CS 46B - Lecture 8
Pre-class reading
Fibonacci Sequence
- Fibonacci sequence is a sequence of numbers defined by
f_{1} = 1
f_{2} = 1
f_{n } = f_{n-1} + f_{n-2}
- First ten terms:
1, 1, 2, 3, 5, 8, 13, 21, 34, 55
The Efficiency of Recursion
- Recursive implementation of fib is straightforward
- Watch the output closely as you run the test program
- First few calls to fib are quite fast
- For larger values, the program pauses an amazingly long time between outputs
- To find out the problem, insert trace messages (see lab)
Call Tree for Computing fib(6)
The Efficiency of Recursion
The Efficiency of Recursion
- Occasionally, a recursive solution runs much slower than its iterative counterpart
- In most cases, the recursive solution is only slightly slower
- The iterative isPalindrome performs only slightly better than recursive solution
- Each recursive method call takes a certain amount of processor time
- Smart compilers can avoid recursive method calls if they follow simple patterns
- Most Java compilers don't do that
- In many cases, a recursive solution is easier to understand and implement correctly than an iterative solution
To iterate is human, to recurse divine.
, L. Peter Deutsch
Iterative isPalindrome Method
public boolean isPalindrome()
{
int start = 0;
int end = text.length() - 1;
while (start < end)
{
char first = Character.toLowerCase(text.charAt(start));
char last = Character.toLowerCase(text.charAt(end));
if (Character.isLetter(first) && Character.isLetter(last))
{
// Both are letters.
if (first == last)
{
start++;
end--;
}
else
{
return false;
}
}
if (!Character.isLetter(last)) { end--; }
if (!Character.isLetter(first)) { start++; }
}
return true;
}
Lecture 8 Clicker Question 1
Consider the triangle number computation in the Triangle.getArea
method.
- The recursive method is faster than a loop that computes 1 + 2 + 3 + . . . + width
- A loop is a little bit faster than the recursive method
- A loop is a lot faster than the recursive method
- Who cares? It is much faster to compute width * (width + 1) / 2.
Permutations
To Generate All Permutations
- Generate all permutations that start with 'e' , then 'a', then 't'
- To generate permutations starting with 'e', we need to find all permutations of "at"
- This is the same problem with simpler inputs
- Use recursion
To Generate All Permutations
- Loop through all positions in the word to be permuted
for (int i = 0; i < word.length(); i++)
- For each position, compute the shorter word obtained by removing i-th letter:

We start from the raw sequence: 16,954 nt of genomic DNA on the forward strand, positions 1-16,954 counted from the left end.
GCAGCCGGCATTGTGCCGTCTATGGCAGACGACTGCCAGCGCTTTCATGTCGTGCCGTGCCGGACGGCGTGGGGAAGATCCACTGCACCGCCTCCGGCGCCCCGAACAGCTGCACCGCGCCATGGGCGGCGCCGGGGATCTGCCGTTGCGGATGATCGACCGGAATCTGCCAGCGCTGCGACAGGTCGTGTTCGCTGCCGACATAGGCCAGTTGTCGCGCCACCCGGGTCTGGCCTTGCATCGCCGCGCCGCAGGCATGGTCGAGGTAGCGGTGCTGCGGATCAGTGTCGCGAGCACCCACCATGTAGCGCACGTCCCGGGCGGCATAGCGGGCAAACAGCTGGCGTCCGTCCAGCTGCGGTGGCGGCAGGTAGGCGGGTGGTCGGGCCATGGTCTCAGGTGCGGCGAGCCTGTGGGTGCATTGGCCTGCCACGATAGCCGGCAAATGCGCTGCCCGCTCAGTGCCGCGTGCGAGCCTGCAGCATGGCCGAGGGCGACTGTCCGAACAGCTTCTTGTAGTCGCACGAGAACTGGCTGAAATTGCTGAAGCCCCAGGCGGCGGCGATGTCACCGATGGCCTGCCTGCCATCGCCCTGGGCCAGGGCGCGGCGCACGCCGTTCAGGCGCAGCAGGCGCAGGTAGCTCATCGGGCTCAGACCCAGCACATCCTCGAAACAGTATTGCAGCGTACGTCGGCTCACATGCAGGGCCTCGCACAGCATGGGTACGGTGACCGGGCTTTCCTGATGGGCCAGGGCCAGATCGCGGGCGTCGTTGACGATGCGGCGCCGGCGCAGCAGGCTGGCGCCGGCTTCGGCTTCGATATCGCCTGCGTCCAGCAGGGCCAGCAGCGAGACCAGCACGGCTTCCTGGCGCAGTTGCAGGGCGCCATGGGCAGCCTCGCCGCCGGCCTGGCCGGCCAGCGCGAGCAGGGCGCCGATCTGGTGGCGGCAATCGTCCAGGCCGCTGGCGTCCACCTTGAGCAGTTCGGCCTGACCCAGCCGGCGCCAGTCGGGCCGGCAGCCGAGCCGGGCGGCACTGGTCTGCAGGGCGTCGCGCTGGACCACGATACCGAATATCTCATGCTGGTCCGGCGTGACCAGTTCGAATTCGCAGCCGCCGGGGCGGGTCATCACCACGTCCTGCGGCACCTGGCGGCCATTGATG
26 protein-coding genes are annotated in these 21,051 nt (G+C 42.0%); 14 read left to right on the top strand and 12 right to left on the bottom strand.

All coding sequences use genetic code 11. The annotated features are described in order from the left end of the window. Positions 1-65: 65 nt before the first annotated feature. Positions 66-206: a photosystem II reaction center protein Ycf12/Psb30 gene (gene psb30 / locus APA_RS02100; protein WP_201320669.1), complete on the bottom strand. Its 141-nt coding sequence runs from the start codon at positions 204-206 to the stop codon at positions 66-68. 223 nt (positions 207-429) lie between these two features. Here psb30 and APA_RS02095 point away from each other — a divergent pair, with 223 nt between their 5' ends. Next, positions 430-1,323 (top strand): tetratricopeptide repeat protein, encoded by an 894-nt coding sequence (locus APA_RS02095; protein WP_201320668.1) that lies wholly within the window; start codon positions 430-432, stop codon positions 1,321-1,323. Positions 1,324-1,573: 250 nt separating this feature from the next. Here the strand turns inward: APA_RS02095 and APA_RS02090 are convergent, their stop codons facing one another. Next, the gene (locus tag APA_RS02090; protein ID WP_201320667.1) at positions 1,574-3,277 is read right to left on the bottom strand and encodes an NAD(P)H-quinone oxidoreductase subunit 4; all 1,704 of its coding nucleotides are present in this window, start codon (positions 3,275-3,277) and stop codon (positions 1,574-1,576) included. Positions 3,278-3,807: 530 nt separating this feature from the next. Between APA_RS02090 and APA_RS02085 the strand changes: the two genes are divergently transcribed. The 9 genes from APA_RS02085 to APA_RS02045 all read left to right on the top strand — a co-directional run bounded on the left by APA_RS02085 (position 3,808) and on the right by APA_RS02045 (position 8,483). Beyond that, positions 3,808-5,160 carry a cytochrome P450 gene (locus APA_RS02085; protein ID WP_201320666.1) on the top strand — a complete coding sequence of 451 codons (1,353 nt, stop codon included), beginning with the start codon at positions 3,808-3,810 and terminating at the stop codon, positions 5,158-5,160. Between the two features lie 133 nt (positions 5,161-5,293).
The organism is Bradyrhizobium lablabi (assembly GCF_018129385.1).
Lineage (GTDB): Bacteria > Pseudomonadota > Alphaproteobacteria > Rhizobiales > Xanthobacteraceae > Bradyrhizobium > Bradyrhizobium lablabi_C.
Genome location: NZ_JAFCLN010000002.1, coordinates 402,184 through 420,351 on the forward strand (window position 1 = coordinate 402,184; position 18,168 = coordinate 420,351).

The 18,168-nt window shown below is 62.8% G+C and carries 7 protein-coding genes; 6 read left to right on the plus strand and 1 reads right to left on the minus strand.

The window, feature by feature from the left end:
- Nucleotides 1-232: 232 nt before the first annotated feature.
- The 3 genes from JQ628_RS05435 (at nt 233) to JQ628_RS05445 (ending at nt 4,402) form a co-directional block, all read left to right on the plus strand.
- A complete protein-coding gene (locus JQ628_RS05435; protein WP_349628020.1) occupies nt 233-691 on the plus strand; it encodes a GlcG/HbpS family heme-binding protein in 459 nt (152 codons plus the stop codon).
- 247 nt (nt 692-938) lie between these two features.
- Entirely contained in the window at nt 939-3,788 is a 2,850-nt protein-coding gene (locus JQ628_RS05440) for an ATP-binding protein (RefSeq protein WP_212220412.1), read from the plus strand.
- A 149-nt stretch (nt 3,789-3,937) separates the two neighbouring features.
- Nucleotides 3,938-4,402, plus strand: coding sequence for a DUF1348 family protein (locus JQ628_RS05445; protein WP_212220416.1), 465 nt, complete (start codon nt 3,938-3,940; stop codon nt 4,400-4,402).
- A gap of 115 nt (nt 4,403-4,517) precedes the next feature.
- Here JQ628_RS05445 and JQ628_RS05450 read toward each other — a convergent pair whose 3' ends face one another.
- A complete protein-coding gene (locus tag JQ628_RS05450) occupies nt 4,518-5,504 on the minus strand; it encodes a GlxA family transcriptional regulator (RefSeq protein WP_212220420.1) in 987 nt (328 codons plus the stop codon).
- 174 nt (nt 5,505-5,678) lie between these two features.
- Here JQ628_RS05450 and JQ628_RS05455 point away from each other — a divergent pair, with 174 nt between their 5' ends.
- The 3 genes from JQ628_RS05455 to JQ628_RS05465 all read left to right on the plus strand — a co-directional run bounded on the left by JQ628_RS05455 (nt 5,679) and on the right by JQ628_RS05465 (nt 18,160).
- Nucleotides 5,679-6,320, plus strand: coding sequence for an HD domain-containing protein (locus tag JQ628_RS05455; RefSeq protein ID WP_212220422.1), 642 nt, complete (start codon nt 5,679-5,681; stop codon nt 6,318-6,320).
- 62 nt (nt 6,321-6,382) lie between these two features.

String shorter = word.substring(0, i) + word.substring(i + 1);
- Get permutations of the shorter word:
ArrayList<String> shorterPermutations = permutations(shorter)
To Generate All Permutations
Lecture 8 Clicker Question 2
What are all permutations of the four-letter word beat?
- beat, eatb, atbe, tbea
- beat, beta, baet, bate, btea, btae
- beat, beta, baet, bate, btea, btae, eatb, etab, aetb, ateb, teab, taeb
- b followed by the six permutations of eat, e followed by the six permutations of bat, a followed by the six permutations of bet, and t followed by the six permutations of bea
Lecture 8 Clicker Question 3
Permutations, shmermutations. Let's talk about subsequences instead. In a subsequence, you don't use all the letters, but you must use them in the same order in which they appear in the original. For example, "brat" -> [, a, at, b, ba, bat, br, bra, brat, brt, bt, r, ra, rat, rt, t]
If the word has n letters, how many subsequences are there?
- n
- n!
- n^{2}
- 2^{n}
Lecture 8 Clicker Question 4
Now we are supposed to find all subsequences of the word turn
. And let's say that by good fortune we already know all subsequences of the word urn
.
What do we do?
- For each of the subsequences of
urn
, put t
in front
- For each of the subsequences of
urn
, put t
in all possible positions. For example, if we have un
, produce tun
, utn
, and unt
.
- For each of the subsequences of
urn
, either put t
in front or don't.
- That's no good. We also need the subsequences of
tur
, tun
, and trn
.
Lecture 8 Clicker Question 5
We now have some pseudocode:
subsequences(word)
result = empty list
first = first character in word
subs = subsequences(word without the first character)
for each s in subs
add first + s and s to result
return result
But we still need a base case so that the recursion can come to an end.
What is the minimal base case that we can use?
- If word has only one character, return a list containing word
- If word has only one character, return a list containing word and the empty string
- If word is empty , return an empty list
- If word is empty , return a list containing the empty string
Lecture 8 Clicker Question 6
Now it's your turn. Code it up here.
What do you get for subsequence #148?
- San Jos
- SaJé
- anoé
- Something else
Before Next Class
- Read Sections 13.5 - 13.6, Worked Example 13.1, Worked Example 13.2
- Take the quiz